Picture perfect

I think I may have mentioned here once or twice or seven billion times that I hate having my picture taken. I am not a photogenic human. (This is not the same, by the way, as saying I’m an unattractive human. This is not a self-esteem issue, merely a “the way my particular features tend to be caught in pictures is not flattering in spite of the fact that I’m an okay-looking person in real life” issue.)

My ex-husband is a very photogenic person, and so you can imagine my delight at discovering that nearly every candid photo of our offspring is amazing. Those cheekbones! Those lips! LOOK AT MY BEAUTIFUL BABIES! But a lifetime of living with me—the person who mugs for the camera so I’m obviously ridiculous rather than being caught “candidly” appearing to be inebriated, furious, or both—has, um, caused some issues. Chickadee does a beautiful “smile for the camera” on command, but then hates every single picture it produces for reasons that would never even cross a normal person’s mind (“this eye is squinty, see?”). (And for what it’s worth, she does a pretty masterful version of my own HERE’S ME OPENING MY MOUTH AND EYES AS BIG AS THEY GO hamminess, too.) Monkey is constitutionally incapable of smiling on command, which means we have some gorgeous candids and some absolutely painful “portraits.”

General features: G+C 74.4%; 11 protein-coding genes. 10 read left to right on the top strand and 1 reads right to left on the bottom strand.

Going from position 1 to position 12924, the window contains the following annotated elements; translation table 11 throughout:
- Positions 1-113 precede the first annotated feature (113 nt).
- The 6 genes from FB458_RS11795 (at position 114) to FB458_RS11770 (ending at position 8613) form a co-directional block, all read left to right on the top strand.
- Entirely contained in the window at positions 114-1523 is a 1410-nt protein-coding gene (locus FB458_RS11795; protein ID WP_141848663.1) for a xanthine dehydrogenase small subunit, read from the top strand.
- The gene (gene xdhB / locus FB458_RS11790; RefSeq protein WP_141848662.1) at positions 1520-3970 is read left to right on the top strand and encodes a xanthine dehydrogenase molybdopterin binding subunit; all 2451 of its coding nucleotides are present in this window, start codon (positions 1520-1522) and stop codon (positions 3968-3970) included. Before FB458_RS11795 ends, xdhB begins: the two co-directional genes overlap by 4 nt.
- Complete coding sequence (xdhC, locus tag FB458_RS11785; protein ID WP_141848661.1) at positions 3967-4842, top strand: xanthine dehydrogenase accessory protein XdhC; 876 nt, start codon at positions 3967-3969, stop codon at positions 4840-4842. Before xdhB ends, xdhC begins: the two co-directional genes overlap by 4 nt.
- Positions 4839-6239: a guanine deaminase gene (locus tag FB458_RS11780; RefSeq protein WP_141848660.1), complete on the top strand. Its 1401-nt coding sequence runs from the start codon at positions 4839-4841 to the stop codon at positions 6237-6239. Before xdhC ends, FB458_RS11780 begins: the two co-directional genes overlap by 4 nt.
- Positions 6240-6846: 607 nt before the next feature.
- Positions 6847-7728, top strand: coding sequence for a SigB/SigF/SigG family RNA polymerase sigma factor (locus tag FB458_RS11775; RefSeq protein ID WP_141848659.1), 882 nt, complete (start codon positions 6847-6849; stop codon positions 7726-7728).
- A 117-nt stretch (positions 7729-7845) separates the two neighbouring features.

(Here let us pause while I reiterate that both of my children are gorgeous, which should go without saying, but I don’t want to get an angry phone call later.)

Marrying a photographer was an EXCELLENT idea, especially if the goal was to drive said photographer crazy with his ready-made family of people who hate to have their photos taken. (HAHA. HA. SORRY, OTTO, WE LOVE YOUUUUUU!) I do think he derives at least a little pleasure from seeing it’s not just him we’re impossible for, though. Now would be a good time for you to go read my post at Alpha Mom about Monkey’s senior portraits, and then when you’re done with that, come back, because I have a little surprise for you after the jump.

You know I don’t share pics of my kids here, right? But I just wrote an entire post about Monkey’s pictures.

I had high hopes. Listen, you’re just going to have to trust me when I tell you that this kid has a thousand-watt smile and cheekbones that could cut glass. He’s a good-looking fella. (Me? Biased? I don’t know what you’re talking about. I’m just sharing facts.)

They put him in that fake tux and suddenly he looked like a grown-up and I got all teary and I could see into the future where my once Small Boy, now Medium Boy, is all man, no more boy. *sniffle*

If I just said the right things while they were shooting the pics, I could get him to flash one of those smiles I love so. We’d have a pic that would match how I see him in my head: handsome, utterly guileless, and pure joy.

I tried. I did. I cracked jokes. I tried to come up with puns (I hate puns; he loves them). I loomed over the photographer’s shoulder and pretended to dance behind him and generally made a fool of myself while Monkey rolled his eyes and asked me if I was feeling okay.